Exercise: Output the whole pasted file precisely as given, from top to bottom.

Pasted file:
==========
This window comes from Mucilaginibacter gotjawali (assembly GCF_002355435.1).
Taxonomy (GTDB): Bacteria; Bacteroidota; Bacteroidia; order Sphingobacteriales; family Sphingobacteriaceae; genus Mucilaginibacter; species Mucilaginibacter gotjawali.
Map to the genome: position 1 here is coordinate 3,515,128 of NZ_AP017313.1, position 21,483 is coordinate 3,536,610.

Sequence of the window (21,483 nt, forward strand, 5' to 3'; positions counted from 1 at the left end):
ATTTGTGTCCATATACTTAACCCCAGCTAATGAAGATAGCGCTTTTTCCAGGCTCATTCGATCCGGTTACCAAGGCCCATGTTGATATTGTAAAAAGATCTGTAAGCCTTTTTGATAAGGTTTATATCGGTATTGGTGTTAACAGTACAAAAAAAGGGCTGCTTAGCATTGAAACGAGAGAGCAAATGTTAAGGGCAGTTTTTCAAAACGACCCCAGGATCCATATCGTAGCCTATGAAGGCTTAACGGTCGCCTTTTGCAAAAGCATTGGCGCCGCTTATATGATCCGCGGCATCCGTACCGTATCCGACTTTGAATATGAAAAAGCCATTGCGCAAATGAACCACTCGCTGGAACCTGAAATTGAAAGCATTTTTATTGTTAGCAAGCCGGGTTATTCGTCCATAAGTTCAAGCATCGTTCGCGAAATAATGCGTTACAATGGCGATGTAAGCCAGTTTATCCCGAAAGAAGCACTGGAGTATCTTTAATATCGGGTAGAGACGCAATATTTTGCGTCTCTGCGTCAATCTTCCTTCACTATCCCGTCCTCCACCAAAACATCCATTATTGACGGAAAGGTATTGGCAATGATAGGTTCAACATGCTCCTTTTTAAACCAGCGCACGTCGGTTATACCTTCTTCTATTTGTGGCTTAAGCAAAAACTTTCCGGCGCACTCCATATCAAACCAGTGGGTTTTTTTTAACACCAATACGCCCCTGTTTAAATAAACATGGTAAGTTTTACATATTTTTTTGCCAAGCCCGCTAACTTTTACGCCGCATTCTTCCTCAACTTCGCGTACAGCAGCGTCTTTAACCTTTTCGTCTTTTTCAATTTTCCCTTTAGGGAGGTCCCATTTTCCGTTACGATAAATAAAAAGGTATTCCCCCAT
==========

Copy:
This window comes from Mucilaginibacter gotjawali (assembly GCF_002355435.1).
Taxonomy (GTDB): Bacteria; Bacteroidota; Bacteroidia; order Sphingobacteriales; family Sphingobacteriaceae; genus Mucilaginibacter; species Mucilaginibacter gotjawali.
Map to the genome: position 1 here is coordinate 3,515,128 of NZ_AP017313.1, position 21,483 is coordinate 3,536,610.

Sequence of the window (21,483 nt, forward strand, 5' to 3'; positions counted from 1 at the left end):
ATTTGTGTCCATATACTTAACCCCAGCTAATGAAGATAGCGCTTTTTCCAGGCTCATTCGATCCGGTTACCAAGGCCCATGTTGATATTGTAAAAAGATCTGTAAGCCTTTTTGATAAGGTTTATATCGGTATTGGTGTTAACAGTACAAAAAAAGGGCTGCTTAGCATTGAAACGAGAGAGCAAATGTTAAGGGCAGTTTTTCAAAACGACCCCAGGATCCATATCGTAGCCTATGAAGGCTTAACGGTCGCCTTTTGCAAAAGCATTGGCGCCGCTTATATGATCCGCGGCATCCGTACCGTATCCGACTTTGAATATGAAAAAGCCATTGCGCAAATGAACCACTCGCTGGAACCTGAAATTGAAAGCATTTTTATTGTTAGCAAGCCGGGTTATTCGTCCATAAGTTCAAGCATCGTTCGCGAAATAATGCGTTACAATGGCGATGTAAGCCAGTTTATCCCGAAAGAAGCACTGGAGTATCTTTAATATCGGGTAGAGACGCAATATTTTGCGTCTCTGCGTCAATCTTCCTTCACTATCCCGTCCTCCACCAAAACATCCATTATTGACGGAAAGGTATTGGCAATGATAGGTTCAACATGCTCCTTTTTAAACCAGCGCACGTCGGTTATACCTTCTTCTATTTGTGGCTTAAGCAAAAACTTTCCGGCGCACTCCATATCAAACCAGTGGGTTTTTTTTAACACCAATACGCCCCTGTTTAAATAAACATGGTAAGTTTTACATATTTTTTTGCCAAGCCCGCTAACTTTTACGCCGCATTCTTCCTCAACTTCGCGTACAGCAGCGTCTTTAACCTTTTCGTCTTTTTCAATTTTCCCTTTAGGGAGGTCCCATTTTCCGTTACGATAAATAAAAAGGTATTCCCCCAT